×

Editorial: Chandler’s gives way to Yankee Candle tourist tastes


Monday, March 20, 2017

Well, it was nice while it lasted. Everyone has favorite restaurants for a nice dinner out, and no doubt over the years many residents of the Franklin County and North Quabbin area made Chandler’s restaurant in South Deerfield theirs.

Chandler’s was opened by Yankee Candle Co.’s founder Michael Kittredge in April of 1995 as his business was expanding into one of the world’s largest candle makers, and the flagship store on Routes 5 and 10 grew into a regional tourist draw. It was to provide a family dining experience featuring New England-style food, we reported at the time. It later became known for an extensive wine selection.

While it was located in what has now come to be known as Yankee Candle Village, the restaurant never seemed to cater to the hundreds of thousands of tourists a year who poured off I-91, shopped and then poured right back onto the interstate. The cafe inside the store did do a brisk business satisfying snack cravings of shoppers.

Many aspects of Mike Kittredge’s candle land have changed since he sold the business and it has been passed around to various corporate owners. One of the first to go was his antique car museum, which grew as much from his personal interest in cars as from his belief that it would provide a diversion for spouses less interested in candles and home decorating.

So, maybe the demise of Chandler’s was inevitable. The restaurant will close and be replaced with an Au Bon Pain chain restaurant in July, Yankee’s latest owners, Newell Rubbermaid, announced last week. The last day of business will be May 14.

A Yankee Candle spokeswoman said the decision was not made lightly, but the company believes the flagship store’s customers will like the addition of breakfast offerings as well as a more casual dining option that Au Bon Pain offers.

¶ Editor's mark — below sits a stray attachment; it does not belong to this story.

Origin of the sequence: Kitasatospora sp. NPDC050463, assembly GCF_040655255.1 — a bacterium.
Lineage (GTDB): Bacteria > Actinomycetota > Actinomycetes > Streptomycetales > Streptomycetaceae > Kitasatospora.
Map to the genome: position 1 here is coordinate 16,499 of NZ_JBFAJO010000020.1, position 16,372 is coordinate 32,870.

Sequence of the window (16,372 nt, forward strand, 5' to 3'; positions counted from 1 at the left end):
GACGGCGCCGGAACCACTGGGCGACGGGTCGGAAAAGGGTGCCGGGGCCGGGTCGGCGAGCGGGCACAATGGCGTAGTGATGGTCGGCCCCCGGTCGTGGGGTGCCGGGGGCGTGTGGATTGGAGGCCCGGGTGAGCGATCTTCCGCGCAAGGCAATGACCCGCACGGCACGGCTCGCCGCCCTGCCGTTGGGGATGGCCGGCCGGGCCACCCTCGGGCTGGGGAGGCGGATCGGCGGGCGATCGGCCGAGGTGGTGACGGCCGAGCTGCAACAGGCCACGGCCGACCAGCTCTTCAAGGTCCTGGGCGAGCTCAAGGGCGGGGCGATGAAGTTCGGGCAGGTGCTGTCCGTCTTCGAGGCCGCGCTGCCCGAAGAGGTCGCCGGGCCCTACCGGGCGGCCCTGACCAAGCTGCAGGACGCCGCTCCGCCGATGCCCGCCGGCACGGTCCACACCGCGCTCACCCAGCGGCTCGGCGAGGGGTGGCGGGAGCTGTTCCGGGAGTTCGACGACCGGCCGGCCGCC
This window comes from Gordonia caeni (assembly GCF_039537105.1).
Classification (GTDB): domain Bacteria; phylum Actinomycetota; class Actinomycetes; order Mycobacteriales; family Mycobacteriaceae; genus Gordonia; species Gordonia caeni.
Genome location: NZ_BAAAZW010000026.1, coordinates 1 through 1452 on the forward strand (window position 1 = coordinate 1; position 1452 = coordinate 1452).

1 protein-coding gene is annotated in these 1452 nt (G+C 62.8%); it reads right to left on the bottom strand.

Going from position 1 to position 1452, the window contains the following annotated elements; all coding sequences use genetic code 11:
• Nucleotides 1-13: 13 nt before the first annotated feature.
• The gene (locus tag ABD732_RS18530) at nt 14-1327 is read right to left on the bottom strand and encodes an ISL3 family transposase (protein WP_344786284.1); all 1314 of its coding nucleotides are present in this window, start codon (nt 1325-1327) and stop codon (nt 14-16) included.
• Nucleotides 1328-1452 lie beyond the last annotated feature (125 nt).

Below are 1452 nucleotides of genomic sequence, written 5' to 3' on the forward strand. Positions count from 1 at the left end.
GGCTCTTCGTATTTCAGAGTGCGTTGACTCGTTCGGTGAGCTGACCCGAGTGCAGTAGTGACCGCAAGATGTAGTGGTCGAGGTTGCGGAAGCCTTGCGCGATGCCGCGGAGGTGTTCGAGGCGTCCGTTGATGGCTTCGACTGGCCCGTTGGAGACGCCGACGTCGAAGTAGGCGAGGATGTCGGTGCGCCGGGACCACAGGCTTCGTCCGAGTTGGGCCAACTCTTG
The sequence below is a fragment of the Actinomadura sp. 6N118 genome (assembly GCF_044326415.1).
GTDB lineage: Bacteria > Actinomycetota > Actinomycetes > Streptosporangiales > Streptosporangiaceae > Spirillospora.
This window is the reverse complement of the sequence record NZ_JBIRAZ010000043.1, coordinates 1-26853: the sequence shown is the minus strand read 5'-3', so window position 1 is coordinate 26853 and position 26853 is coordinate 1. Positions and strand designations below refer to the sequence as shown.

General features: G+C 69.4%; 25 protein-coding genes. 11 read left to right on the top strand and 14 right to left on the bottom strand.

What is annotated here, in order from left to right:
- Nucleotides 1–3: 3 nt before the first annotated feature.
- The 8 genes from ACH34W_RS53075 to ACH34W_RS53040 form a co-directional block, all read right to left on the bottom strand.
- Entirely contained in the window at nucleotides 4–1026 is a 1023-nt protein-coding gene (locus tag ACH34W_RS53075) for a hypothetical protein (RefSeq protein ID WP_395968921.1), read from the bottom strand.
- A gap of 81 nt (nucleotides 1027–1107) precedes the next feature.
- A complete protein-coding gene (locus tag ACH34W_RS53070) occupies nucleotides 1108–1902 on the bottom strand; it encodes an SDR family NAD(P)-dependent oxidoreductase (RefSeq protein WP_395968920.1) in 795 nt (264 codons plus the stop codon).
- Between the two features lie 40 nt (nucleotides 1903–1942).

“This transition will allow us to focus on providing the ultimate guest experience for the visitors to the Village store, one of the largest tourist destinations in western Massachusetts,” Lindsay Kaplan said.

We hate to admit it, because we hate losing a nice dining option, but the change does make business sense if you are focused on running a retail candle destination. Mike Kittredge had a somewhat broader view of how his creation fit into the community, starting with the annual gifts to Deerfield and Whately and Frontier Regional School.

But that was then, this is now.

It will be the first Au Bon Pain in the western part of the state, and the chain seems excited by the prospect of feeding the half million guests who visit Yankee Candle each year — and local residents who might also be in the market for a new quick, casual breakfast, lunch or dinner.

If possible, says Yankee, it will offer current Chandler’s employees other opportunities within the company or assist them in finding other jobs.

We hope that they all have soft landings, perhaps with other locally run restaurants looking for quality employees, to serve regular customers and perhaps some of Chandler’s hungry clientele.